Why You Should Save Leftover Rose Hips After Pruning Your Garden

Why You Should Save Leftover Rose Hips After Pruning Your Garden

Rose hips are the fruits produced by all kinds of roses, whether wild or cultivated. Rose experts advise pruning these hips (the fruits that form after roses finish blooming) from your rose bushes, to encourage new buds. However, these fruits should not be discarded as they are edible, delicious, and full of vitamin C! You can make tea or jam from rose hips grown in your garden, or you can leave them whole to provide nutrition to birds and other wildlife in your backyard.

There are many practical uses of rose hips beyond their nutritional value. Leaving them attached can add striking winter color to your garden landscape and allow birds to feed on them directly. Wild rose hips, particularly the larger ones produced on Rosa shrubs, are an important food source for overwintering birds like blackbirds and thrushes. Smaller rose hips found on dog roses (Rosa canina) are enjoyed by birds such as Cardinals and waxwings, as well as other animals like squirrels, rabbits, and bears.

Although humans may be tempted to eat rose hips, they contain tiny seeds that can irritate our digestive tracts. Eating them whole is not a good idea, and if you want to eat them, you should remove the seeds first, which can be time-consuming. However, there are still ways to prepare them to benefit from their nutrients.

The many uses of rose hips

bird and rose hips


Rose hips are known to have numerous health benefits and have been studied by the National Institutes of Health. This may explain why you see rose hips as a common ingredient in herbal tea blends. But rose hips are also a colorful and useful material for many household and garden projects. You can add them to potpourri or wreaths for gorgeous natural color.

While harvesting your rose hips, whether in your yard or foraging in the woods, be sure to leave some for the birds. These bright red berries attract many birds who happily eat them. They provide excellent food for birds who sometimes struggle to find nutritious seeds in the depths of winter. If you wish, you may prune the rose hips and put them in a spot that’s accessible to your backyard birds and wildlife, such as in the trays of your bird feeders, or on your deck where the squirrels will be sure to find them.

The bright color and substantial shape of rose hips are not only visually pleasing but act as a beacon for wildlife looking for winter snacks. The height of your rose bushes is key to access and visibility to some wildlife, especially birds and climbing critters like squirrels. This makes the rose hips easier to find and eat than lower-growing plants that might get covered by snow.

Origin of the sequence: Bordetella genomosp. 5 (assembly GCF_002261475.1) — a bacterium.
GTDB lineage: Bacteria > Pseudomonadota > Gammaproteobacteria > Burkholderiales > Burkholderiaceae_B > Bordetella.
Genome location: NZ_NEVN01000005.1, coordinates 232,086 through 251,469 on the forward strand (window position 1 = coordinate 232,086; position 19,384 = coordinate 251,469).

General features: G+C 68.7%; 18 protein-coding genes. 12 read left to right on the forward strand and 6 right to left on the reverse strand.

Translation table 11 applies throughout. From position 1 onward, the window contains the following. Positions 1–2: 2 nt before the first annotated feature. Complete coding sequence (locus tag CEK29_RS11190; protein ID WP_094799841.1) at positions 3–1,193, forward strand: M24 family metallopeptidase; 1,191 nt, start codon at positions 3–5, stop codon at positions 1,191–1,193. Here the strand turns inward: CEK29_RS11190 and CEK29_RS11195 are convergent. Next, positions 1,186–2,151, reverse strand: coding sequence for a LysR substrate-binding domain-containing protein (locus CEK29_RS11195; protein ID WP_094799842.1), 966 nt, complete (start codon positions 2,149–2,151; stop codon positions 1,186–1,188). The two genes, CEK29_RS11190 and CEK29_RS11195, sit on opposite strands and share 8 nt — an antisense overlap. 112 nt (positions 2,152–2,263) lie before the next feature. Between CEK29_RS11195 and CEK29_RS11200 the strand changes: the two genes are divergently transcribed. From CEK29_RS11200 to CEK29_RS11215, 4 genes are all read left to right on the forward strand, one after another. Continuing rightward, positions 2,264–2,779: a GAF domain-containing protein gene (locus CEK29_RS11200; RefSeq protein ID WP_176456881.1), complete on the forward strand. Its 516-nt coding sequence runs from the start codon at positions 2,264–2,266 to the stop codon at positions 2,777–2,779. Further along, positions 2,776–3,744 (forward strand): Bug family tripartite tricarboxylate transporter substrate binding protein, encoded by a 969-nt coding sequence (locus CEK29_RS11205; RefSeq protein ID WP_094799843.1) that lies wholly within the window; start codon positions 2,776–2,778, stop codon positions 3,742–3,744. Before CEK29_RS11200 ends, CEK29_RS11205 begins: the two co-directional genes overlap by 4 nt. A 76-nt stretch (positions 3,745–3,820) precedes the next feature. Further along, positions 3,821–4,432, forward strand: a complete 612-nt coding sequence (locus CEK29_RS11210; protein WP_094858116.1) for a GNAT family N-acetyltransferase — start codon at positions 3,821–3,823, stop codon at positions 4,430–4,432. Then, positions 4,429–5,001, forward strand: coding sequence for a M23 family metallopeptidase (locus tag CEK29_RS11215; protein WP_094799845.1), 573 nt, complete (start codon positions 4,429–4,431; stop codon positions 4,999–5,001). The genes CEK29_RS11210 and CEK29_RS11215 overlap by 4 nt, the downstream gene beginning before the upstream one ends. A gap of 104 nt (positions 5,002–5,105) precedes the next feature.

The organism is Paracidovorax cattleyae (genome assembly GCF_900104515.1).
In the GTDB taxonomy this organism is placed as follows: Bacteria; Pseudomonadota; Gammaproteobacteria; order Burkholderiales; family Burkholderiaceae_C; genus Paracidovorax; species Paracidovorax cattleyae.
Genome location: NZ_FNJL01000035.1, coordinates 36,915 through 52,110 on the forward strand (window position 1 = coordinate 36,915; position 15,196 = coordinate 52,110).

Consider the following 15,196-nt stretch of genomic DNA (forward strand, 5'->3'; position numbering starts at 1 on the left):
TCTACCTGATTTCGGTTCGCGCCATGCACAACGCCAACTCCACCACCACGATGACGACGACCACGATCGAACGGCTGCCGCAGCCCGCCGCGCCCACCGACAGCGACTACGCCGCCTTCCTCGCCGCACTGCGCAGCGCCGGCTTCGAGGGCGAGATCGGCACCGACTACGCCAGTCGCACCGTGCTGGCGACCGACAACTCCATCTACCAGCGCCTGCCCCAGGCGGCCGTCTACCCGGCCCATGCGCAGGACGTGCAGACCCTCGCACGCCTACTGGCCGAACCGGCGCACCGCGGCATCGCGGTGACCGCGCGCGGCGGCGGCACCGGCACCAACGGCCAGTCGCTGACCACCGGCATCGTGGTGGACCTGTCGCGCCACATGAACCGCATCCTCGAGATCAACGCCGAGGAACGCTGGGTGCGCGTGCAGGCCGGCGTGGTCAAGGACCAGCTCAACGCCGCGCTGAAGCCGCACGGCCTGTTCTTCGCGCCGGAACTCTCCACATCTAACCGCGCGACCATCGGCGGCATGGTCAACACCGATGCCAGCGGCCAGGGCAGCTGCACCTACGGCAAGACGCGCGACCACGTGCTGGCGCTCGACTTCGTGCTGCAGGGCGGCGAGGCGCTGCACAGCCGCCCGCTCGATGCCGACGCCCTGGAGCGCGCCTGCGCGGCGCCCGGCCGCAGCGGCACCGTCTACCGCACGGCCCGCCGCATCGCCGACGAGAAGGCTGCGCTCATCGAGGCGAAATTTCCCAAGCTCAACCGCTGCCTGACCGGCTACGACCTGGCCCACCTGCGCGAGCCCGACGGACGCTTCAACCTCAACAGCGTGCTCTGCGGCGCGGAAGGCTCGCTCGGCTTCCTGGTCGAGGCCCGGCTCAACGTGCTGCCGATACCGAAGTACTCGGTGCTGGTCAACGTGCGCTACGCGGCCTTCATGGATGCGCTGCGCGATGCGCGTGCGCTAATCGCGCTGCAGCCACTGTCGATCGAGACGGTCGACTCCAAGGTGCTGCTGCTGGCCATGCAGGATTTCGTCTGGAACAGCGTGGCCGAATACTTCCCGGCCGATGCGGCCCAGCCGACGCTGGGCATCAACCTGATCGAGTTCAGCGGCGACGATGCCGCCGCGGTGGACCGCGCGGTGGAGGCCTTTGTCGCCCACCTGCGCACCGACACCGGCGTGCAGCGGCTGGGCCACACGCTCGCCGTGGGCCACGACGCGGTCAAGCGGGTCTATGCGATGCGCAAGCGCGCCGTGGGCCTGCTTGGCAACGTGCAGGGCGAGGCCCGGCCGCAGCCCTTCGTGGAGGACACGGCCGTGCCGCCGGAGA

How to harvest rose hips

rose hips and seeds

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The timing of when you harvest rose hips is important. Waiting until after the first frost means the rose hips will be sweeter and more flavorful. This is especially important if you plan to use the rose hips to make jam or mead. A brief period of freezing brings out this sweetness, but if you pick them before frost you can mimic nature’s actions placing them in the freezer for a few hours before use.

You can use garden tools like bypass pruners or small garden snips to harvest the rose hips, or you can use gloved hands. Either way, be careful, especially on larger rugosa roses which can have very large and treacherous thorns. Keep the harvested rose hips in a brown paper bag if you’re going to use them quickly; otherwise, you can freeze them to use later. If you’re planning to dry the rose hips to use later in tea, there is no need to remove the seeds.

Whether you leave them attached to your roses through the winter, or prune them to use for household decor or projects, rose hips have an astonishing range of uses. Don’t just clip them and toss them in your lawn bags or onto the compost heap: consider how they might be utilized for decor, food-preserving projects like jam or jelly, or nutritious cold-weather snacks for your local birds and wildlife.

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Dr Heidi Parkes

By Dr Heidi Parkes

Senior Information Extension Officer QLD Dept of Agriculture & Fisheries.